Study Guide

Monty Python and the Holy Grail Traditions and Customs

Traditions and Customs

MINSTREL: Bravely bold Sir Robin ride forth from Camelot. He was not afraid to die, oh brave Sir Robin. He was not at all afraid to be killed in nasty ways […] to be mashed into a pulp, or to have his eyes gouged out […] his kneecaps split, and his body burned away, and his limbs all hacked and mangled, brave Sir Robin.

The Pythons include the very traditional medieval figure of the minstrel, who was hired by lords and knights to sing songs of chivalry. The costumes are very convincing and the music is instantly recognizable as a traditional old English melody. But the words? Decidedly nontraditional.

GOD: Arthuurrr, Arthuurrr, king of the Britons. Oh don't grovel. One thing I can't stand is people groveling.

ARTHUR: Sorry

GOD: And don't apologize. Every time I try to talk to someone it's "sorry" this and "forgive me" that and "I'm not worthy." What are you doing now?

ARTHUR: I'm averting my eyes oh Lord.

GOD: Well don't. It's like those miserable psalms, they're so depressing.

This is a swipe at the traditional way that most believers tend to view God—a deity to be worshiped and feared. This God can't stand it. He seems to want some kind of authentic face-to-face engagement with people. What a radical idea.

DENNIS' MOTHER: Well how'd you become king then?

ARTHUR: The Lady of the Lake, her arm clad in the purest shimmering samite held aloft Excalibur from the bosom of the water, signifying by divine providence that I, Arthur, was to carry Excalibur. That is why I'm your king.

Here's a mashup between Christian and pagan beliefs. Is the Lady of the Lake in the Bible? No, but that doesn't stop Arthur from linking her presence to his divine right as king, which implies a right given to him by the Christian God. The legends of Arthur are chock full of pagan figures like sorcerers and witches.

MONKS: Pie Iesu domine, dona eis requiem. [Translation: "Merciful Lord Jesus, give them rest."]

[Monks hit themselves with wooden boards.]

At the beginning of the witch trial scene, a procession of monks is seen walking through the village, hitting themselves on the head with boards and chanting. These monks are parodying Flagellants, or people who would whip themselves to serve a religious purpose. There's nothing that says "I'm sorry for my sins" like ripping up your back with a cat o' nine tails. Of course, hitting yourself in the head is a bit less painful, a lot funnier, and it points out the absurdity of this masochistic practice.

BROTHER MAYNARD: Armaments Chapter Two, verses nine to twenty one.

BROTHER MAYNARD'S ASSISTANT: And Saint Antila raised the hand grenade up on high saying, "Oh Lord, bless this thy hand grenade, that with it though mayest blow thine enemies to tiny bits in thy mercy. And the Lord did grin, and the people did feast upon the lambs, and the sloths, and carp, and anchovies, and orangutans, and breakfast cereals, and fruit bats, and large chunks of—"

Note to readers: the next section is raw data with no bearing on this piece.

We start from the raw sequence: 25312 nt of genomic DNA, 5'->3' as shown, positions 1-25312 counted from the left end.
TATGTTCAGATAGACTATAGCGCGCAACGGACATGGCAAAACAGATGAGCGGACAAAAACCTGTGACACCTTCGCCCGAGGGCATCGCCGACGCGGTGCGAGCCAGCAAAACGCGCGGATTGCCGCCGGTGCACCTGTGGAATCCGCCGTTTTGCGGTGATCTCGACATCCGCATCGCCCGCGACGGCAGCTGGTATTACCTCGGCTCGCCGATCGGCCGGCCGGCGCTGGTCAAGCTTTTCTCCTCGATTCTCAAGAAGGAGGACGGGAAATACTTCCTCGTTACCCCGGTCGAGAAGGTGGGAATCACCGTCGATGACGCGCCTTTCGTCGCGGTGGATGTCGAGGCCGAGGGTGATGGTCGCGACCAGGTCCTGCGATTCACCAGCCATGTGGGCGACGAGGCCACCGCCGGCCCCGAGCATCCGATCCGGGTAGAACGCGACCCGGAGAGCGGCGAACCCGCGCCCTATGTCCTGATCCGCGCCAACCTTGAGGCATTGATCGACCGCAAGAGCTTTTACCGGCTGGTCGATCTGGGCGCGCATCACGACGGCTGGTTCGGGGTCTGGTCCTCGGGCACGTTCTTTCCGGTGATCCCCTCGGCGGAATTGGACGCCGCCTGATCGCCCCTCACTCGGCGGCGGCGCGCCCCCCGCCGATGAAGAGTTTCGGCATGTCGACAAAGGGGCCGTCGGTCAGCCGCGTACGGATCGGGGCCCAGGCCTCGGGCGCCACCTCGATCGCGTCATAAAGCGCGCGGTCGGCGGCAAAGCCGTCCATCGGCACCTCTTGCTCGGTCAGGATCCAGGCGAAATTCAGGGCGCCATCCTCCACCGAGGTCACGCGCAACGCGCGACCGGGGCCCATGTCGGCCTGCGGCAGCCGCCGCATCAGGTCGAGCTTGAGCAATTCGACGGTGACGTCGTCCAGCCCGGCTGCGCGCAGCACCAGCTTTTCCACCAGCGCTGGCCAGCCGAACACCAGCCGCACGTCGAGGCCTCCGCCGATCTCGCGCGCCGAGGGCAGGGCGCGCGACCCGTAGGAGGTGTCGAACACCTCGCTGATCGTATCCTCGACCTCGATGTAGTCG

BROTHER MAYNARD: Skip a bit, brother.

BROTHER MAYNARD: And the Lord spake, saying, "First shalt thou take out the holy pin, then, shalt thou count to three; no more, no less. Three shall be the number thou shalt count, and the number of the counting shall be three. "

If you've ever read the Old Testament, then you get the joke. There are some parts of Exodus and Leviticus that get a bit liturgical; skipping ahead seems like a great suggestion. It's also more subtly mocking the use of violence in the Bible which may seem counter intuitive and out of synch with New Testament teachings. But hey, the Old Testament can be a pretty bloody text. The ridiculous reading from the Book of Armaments has a ring of authenticity, with the traditional language of "shalt thou" and "spake." The music is Biblical, but the words are pure Python.

ARTHUR: If you will not show us the Grail, we shall take your castle by force!

RUDE FRENCHMAN: You don't frighten us, English pig-dogs! Go and boil your bottoms, sons of a silly person. I blow my nose at you, so-called Arthur-king, you and all your silly English kaniggets. Thppppt!

GALAHAD: What a strange person.

ARTHUR: Now look here, my good man!

RUDE FRENCHMAN: I don't want to talk to you no more, you empty headed animal food trough whopper! I fart in your general direction! You mother was a hamster and your father smelt of elderberries.

GALAHAD: Is there someone else up there we could talk to?

RUDE FRENCHMAN: No, now go away or I shall taunt you a second time-a!

Here's a single wacky scene that's actually very faithful to a couple of medieval traditions. A Bard College prof points out that the Frenchman's insults were pretty typical insults back in Arthur's day, using comments about bodily functions and insinuations about one's parentage. Also, the scene accurately depicts the traditional English-French rivalry that existed in medieval times by making the Frenchman a truly ridiculous figure. That rivalry is still a staple of modern British humor, btw.

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